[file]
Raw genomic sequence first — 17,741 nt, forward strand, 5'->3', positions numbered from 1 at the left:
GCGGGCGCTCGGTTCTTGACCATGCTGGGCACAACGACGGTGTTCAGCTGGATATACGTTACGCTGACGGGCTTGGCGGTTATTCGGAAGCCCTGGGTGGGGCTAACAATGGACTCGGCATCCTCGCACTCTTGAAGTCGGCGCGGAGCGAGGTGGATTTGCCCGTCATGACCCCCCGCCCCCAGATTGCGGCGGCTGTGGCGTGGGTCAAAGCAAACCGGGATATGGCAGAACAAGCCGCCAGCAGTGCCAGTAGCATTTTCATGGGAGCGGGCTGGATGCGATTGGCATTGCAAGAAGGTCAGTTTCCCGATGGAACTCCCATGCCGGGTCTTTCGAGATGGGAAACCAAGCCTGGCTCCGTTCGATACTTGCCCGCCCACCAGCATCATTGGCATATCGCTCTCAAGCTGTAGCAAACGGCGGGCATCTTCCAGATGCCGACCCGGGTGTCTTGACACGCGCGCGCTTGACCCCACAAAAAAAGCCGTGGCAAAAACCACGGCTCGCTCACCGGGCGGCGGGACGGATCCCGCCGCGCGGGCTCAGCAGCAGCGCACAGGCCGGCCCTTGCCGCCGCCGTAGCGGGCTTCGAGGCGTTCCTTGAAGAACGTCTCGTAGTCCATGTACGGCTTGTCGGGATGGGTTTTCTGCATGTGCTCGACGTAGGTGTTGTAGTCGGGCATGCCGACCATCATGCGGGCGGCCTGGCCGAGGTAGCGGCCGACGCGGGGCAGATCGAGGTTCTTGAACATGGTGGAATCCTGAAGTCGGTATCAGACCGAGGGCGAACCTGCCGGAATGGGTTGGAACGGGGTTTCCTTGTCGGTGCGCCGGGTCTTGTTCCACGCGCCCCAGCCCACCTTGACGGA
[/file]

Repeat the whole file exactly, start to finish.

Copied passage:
Raw genomic sequence first — 17,741 nt, forward strand, 5'->3', positions numbered from 1 at the left:
GCGGGCGCTCGGTTCTTGACCATGCTGGGCACAACGACGGTGTTCAGCTGGATATACGTTACGCTGACGGGCTTGGCGGTTATTCGGAAGCCCTGGGTGGGGCTAACAATGGACTCGGCATCCTCGCACTCTTGAAGTCGGCGCGGAGCGAGGTGGATTTGCCCGTCATGACCCCCCGCCCCCAGATTGCGGCGGCTGTGGCGTGGGTCAAAGCAAACCGGGATATGGCAGAACAAGCCGCCAGCAGTGCCAGTAGCATTTTCATGGGAGCGGGCTGGATGCGATTGGCATTGCAAGAAGGTCAGTTTCCCGATGGAACTCCCATGCCGGGTCTTTCGAGATGGGAAACCAAGCCTGGCTCCGTTCGATACTTGCCCGCCCACCAGCATCATTGGCATATCGCTCTCAAGCTGTAGCAAACGGCGGGCATCTTCCAGATGCCGACCCGGGTGTCTTGACACGCGCGCGCTTGACCCCACAAAAAAAGCCGTGGCAAAAACCACGGCTCGCTCACCGGGCGGCGGGACGGATCCCGCCGCGCGGGCTCAGCAGCAGCGCACAGGCCGGCCCTTGCCGCCGCCGTAGCGGGCTTCGAGGCGTTCCTTGAAGAACGTCTCGTAGTCCATGTACGGCTTGTCGGGATGGGTTTTCTGCATGTGCTCGACGTAGGTGTTGTAGTCGGGCATGCCGACCATCATGCGGGCGGCCTGGCCGAGGTAGCGGCCGACGCGGGGCAGATCGAGGTTCTTGAACATGGTGGAATCCTGAAGTCGGTATCAGACCGAGGGCGAACCTGCCGGAATGGGTTGGAACGGGGTTTCCTTGTCGGTGCGCCGGGTCTTGTTCCACGCGCCCCAGCCCACCTTGACGGA